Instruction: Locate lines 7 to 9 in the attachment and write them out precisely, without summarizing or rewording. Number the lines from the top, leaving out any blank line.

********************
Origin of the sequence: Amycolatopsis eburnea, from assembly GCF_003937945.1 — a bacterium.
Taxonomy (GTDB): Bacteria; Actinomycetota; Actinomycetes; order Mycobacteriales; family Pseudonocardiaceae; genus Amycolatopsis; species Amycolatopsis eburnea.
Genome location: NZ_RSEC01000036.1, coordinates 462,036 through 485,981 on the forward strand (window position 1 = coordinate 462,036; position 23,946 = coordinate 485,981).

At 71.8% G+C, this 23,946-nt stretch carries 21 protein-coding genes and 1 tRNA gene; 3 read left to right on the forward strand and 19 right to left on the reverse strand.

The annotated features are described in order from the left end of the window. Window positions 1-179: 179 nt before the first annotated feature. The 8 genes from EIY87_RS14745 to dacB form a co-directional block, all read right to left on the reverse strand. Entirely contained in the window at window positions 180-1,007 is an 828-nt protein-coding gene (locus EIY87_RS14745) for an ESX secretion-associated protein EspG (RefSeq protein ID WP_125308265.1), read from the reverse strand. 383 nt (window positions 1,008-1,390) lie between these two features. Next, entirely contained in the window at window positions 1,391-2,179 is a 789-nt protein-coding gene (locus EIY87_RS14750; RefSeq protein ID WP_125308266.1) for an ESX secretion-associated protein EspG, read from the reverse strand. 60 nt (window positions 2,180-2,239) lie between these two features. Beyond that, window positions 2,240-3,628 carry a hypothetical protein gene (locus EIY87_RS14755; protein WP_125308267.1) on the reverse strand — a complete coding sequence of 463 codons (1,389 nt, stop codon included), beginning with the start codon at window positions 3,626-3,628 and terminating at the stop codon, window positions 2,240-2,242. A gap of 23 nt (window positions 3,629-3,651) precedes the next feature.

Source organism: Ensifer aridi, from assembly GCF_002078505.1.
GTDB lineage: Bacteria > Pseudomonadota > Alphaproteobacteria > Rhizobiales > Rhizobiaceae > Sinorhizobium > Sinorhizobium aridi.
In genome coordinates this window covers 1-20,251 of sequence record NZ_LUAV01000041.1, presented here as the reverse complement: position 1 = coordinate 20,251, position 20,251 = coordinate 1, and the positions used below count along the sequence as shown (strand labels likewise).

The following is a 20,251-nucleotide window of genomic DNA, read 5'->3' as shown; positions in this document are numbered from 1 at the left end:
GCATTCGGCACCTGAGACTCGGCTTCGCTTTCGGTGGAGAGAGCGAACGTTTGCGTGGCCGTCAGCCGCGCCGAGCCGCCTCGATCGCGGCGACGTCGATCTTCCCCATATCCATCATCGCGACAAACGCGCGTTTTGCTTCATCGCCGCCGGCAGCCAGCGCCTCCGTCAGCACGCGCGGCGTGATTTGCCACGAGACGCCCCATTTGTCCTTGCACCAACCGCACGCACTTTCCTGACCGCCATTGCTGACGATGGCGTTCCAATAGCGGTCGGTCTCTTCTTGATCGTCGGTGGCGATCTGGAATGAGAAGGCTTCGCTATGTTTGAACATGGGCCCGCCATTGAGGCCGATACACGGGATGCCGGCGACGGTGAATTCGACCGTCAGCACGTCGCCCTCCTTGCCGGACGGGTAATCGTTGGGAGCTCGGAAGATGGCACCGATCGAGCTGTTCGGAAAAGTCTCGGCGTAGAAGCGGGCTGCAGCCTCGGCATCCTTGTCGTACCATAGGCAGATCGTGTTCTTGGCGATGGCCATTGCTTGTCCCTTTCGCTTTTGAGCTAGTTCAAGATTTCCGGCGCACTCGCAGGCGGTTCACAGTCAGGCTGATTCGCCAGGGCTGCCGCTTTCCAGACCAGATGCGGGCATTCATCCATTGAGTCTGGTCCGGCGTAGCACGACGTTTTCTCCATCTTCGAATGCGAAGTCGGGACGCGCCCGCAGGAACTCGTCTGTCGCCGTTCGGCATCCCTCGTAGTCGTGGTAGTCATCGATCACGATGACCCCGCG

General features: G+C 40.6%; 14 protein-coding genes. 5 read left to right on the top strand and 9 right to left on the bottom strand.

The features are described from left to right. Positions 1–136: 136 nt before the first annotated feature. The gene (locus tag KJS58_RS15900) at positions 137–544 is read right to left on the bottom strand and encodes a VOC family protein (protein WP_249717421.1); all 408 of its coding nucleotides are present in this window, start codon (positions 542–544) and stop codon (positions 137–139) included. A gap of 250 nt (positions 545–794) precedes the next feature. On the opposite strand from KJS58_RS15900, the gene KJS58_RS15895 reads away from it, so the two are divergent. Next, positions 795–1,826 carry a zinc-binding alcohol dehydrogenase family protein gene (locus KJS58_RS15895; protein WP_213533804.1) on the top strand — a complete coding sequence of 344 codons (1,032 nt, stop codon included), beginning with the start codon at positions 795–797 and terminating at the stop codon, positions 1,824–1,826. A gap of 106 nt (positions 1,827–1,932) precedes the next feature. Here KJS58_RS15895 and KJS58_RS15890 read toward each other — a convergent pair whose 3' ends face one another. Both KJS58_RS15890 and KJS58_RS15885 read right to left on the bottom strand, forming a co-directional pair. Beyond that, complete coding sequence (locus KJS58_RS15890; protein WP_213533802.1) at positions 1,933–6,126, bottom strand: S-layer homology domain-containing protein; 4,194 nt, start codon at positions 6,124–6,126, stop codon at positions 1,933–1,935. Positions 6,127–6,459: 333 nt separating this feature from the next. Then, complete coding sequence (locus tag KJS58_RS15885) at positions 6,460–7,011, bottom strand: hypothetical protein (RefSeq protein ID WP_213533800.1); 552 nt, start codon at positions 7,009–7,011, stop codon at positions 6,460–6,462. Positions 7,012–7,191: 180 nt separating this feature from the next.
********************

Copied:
GTDB lineage: Bacteria > Pseudomonadota > Alphaproteobacteria > Rhizobiales > Rhizobiaceae > Sinorhizobium > Sinorhizobium aridi.
In genome coordinates this window covers 1-20,251 of sequence record NZ_LUAV01000041.1, presented here as the reverse complement: position 1 = coordinate 20,251, position 20,251 = coordinate 1, and the positions used below count along the sequence as shown (strand labels likewise).

The following is a 20,251-nucleotide window of genomic DNA, read 5'->3' as shown; positions in this document are numbered from 1 at the left end: